2. Use the tools within the contract to drive financial and operational efficiency
The helpdesk function is perhaps the most important tool available for a school to use but very often it is not used to anywhere near its full potential. Quite often a culture change is required to appreciate the potential benefits of a helpdesk function. It provides information about workflow for both the sub-contractor (your facilities management provider) and the school and is the audit trail that will drive deductions (financial penalties) to the unitary charge (see box) for things like unavailability and other performance failures. The helpdesk can only fulfil all of these tasks if it is used to record all the transactions that occur between the school and the contractor. Examples may be:

  • asking a caretaker to move parcels from the reception area to the appropriate resources storage area
  • reporting a leak in a classroom
  • reporting the unavailability of an area of the outside sports facilities
  • requesting to set up exam desks in the hall

Or much larger transactions such as requests for work that falls outside the contract, for example:

  • changing an ordinary classroom into a science lab
  • feasibility study for a capital project

In almost every case a conversation will have happened before the activity is raised as an action on the helpdesk – but without the helpdesk activity log there is no evidence that a conversation took place and no way of measuring the success of the service requested or the response time taken to correct a failure.

3. Effective operations meetings
The member of school staff with responsibility for PFI should have a regular operations meeting with a similarly ranked member of the facilities management company. This meeting is a good time to review helpdesk statistics.

4. In-house auditing of soft services
Invest time in the monitoring of services provided under the contract. Use regular site walks to review different elements of services provided on a rotation basis, such as cleaning or grounds maintenance. Where there are failings, they should be raised on the helpdesk immediately so steps can be taken to remedy the problem or to ensure that a deduction penalty can be imposed.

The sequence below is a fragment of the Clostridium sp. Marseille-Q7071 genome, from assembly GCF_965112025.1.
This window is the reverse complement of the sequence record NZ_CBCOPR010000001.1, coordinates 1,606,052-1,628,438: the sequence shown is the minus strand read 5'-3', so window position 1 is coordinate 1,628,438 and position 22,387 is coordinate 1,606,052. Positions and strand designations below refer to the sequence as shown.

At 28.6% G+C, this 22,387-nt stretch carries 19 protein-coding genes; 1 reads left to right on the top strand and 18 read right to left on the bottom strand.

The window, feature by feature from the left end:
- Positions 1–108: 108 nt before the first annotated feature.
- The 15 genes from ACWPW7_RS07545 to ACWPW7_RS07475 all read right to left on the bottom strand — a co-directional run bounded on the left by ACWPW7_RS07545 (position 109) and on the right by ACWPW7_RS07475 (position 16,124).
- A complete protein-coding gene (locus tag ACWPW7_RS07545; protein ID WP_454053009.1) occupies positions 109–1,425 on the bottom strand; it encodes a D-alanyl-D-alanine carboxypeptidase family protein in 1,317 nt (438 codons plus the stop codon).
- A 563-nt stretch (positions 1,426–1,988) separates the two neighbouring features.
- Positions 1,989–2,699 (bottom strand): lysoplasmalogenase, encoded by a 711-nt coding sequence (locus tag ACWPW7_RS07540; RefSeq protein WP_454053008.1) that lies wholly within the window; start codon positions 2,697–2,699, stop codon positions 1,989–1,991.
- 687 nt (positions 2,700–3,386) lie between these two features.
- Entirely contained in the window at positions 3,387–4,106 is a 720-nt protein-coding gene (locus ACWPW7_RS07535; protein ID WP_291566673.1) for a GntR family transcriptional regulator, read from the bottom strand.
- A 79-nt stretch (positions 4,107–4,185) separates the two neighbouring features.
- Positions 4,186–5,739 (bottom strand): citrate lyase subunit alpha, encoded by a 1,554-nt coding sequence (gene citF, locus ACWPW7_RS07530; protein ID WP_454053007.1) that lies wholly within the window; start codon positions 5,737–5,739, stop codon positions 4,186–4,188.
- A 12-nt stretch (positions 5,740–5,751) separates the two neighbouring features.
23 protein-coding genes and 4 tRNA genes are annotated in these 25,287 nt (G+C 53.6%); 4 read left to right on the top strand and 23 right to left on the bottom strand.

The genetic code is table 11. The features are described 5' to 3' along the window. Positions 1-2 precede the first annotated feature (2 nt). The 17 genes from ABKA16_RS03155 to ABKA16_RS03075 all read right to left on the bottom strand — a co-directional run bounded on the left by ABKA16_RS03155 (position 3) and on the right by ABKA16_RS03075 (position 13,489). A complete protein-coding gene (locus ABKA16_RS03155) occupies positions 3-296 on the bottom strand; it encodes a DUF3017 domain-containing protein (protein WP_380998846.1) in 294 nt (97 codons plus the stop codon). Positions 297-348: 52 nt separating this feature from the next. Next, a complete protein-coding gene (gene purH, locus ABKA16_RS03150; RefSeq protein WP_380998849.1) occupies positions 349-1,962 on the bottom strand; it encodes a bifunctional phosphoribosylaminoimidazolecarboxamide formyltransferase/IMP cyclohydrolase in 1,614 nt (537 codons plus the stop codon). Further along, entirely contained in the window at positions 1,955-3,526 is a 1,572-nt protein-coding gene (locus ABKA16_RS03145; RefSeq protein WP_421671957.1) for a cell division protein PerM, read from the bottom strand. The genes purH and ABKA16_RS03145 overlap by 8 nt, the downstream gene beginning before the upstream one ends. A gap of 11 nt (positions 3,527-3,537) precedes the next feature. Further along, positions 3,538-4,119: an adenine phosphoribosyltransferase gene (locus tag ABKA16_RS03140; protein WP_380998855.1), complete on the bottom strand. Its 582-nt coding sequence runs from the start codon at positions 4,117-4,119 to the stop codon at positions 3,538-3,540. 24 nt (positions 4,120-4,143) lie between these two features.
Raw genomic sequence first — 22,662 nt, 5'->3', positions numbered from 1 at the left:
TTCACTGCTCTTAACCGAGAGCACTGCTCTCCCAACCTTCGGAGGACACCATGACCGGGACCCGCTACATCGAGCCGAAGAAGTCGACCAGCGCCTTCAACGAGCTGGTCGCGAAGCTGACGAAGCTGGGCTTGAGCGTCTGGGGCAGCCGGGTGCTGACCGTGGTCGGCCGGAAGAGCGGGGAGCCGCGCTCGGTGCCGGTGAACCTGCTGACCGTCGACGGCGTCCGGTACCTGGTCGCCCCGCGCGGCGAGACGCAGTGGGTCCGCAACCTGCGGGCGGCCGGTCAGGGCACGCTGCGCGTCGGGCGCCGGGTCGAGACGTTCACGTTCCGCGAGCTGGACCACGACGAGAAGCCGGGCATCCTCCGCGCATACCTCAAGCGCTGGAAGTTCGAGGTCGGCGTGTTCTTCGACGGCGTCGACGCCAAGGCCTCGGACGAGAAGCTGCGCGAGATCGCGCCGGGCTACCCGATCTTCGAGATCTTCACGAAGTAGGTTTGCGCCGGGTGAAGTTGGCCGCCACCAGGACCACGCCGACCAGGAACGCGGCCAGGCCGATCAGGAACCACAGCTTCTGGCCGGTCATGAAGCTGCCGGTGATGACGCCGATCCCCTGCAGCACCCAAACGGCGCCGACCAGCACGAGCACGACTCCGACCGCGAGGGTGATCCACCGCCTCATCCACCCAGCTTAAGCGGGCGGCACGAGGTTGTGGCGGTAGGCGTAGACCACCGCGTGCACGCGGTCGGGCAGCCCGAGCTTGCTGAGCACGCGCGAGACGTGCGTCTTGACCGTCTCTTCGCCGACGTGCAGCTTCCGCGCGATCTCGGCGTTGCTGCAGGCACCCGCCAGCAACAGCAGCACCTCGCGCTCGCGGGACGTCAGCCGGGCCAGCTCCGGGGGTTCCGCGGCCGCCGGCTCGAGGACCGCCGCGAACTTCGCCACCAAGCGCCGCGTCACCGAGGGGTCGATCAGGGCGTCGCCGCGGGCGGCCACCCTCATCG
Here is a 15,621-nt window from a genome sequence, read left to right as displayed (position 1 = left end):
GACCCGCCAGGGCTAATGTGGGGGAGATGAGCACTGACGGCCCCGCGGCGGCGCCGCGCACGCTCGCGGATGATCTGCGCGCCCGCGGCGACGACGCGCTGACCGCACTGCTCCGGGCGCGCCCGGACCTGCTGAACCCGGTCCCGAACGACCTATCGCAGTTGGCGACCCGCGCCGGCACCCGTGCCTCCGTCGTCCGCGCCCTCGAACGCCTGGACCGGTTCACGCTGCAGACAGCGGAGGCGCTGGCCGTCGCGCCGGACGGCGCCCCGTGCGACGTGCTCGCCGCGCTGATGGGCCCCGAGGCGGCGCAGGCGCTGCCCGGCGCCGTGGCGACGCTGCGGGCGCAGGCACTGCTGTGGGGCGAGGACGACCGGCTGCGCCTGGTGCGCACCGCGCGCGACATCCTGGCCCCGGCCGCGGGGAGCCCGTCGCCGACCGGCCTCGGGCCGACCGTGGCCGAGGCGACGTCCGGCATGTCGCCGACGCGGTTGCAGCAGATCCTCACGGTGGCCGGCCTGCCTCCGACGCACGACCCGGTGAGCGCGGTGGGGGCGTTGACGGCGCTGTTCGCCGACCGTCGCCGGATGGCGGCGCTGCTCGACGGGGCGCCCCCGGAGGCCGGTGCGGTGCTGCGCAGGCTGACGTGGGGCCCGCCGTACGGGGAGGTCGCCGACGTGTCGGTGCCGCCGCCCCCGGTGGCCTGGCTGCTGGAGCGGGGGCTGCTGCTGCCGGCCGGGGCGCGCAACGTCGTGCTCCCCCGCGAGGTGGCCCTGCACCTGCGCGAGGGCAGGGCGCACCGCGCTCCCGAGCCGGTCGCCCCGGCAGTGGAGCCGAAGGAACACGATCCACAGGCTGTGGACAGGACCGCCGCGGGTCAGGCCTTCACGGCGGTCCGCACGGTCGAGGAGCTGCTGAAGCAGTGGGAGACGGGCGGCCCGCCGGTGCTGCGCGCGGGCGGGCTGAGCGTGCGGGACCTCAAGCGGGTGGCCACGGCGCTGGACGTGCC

5. Use the lifecycle plan to support school planning and the school development plan
Work with the provider to understand the lifecycle plan (see box) for your school site. Use what you learn to support school planning. Contract limitations may restrict lifecycle purchases to ‘like for like’ but don’t miss the opportunity to negotiate. Base your persuasive argument on curriculum impact.

6. Use the help desk to identify trends
Use helpdesk statistics to spot trends in damage. It will be evident quite quickly if the introduction of a new initiative has been successful in reducing the incidence of low-level damage. And if the same toilet block is being targeted at the same time each week, this information could be useful to help pastoral staff address a behaviour issue that may not have come to light before.

7. Works outside the scope of the contract
One of the frustrations of PFI is the unwieldy nature of the process to change things in school. Unfortunately, trying to find a workaround is rarely successful and can be expensive.

Instead, involve the Facilities Management provider as soon as you can and issue a very clear set of instructions. It is worth bearing in mind that you will be charged for any feasibility or design work that is undertaken regardless of whether the project goes ahead, so a little preparatory investigation is a good idea to determine what is achievable. Once you are ready to proceed, make sure that the initial instruction includes:

  • a clear and detailed specification
  • budget available
  • request for a shopping-list-style quotation

The Language of PFI

  • Special Purpose Vehicle (SPV) – the company set up to deliver the PFI project.
  • Lifecycle cost model – sum of all recurring and non-recurring costs over the full life span of the PFI project.
  • Unitary charge – the annual charge made by the public-sector partner in a PFI contract. The unitary charge covers the cost of asset and services provision for the project; it also includes a charge for the transference of associated risks.

Julia Harnden is ASCL Funding Specialist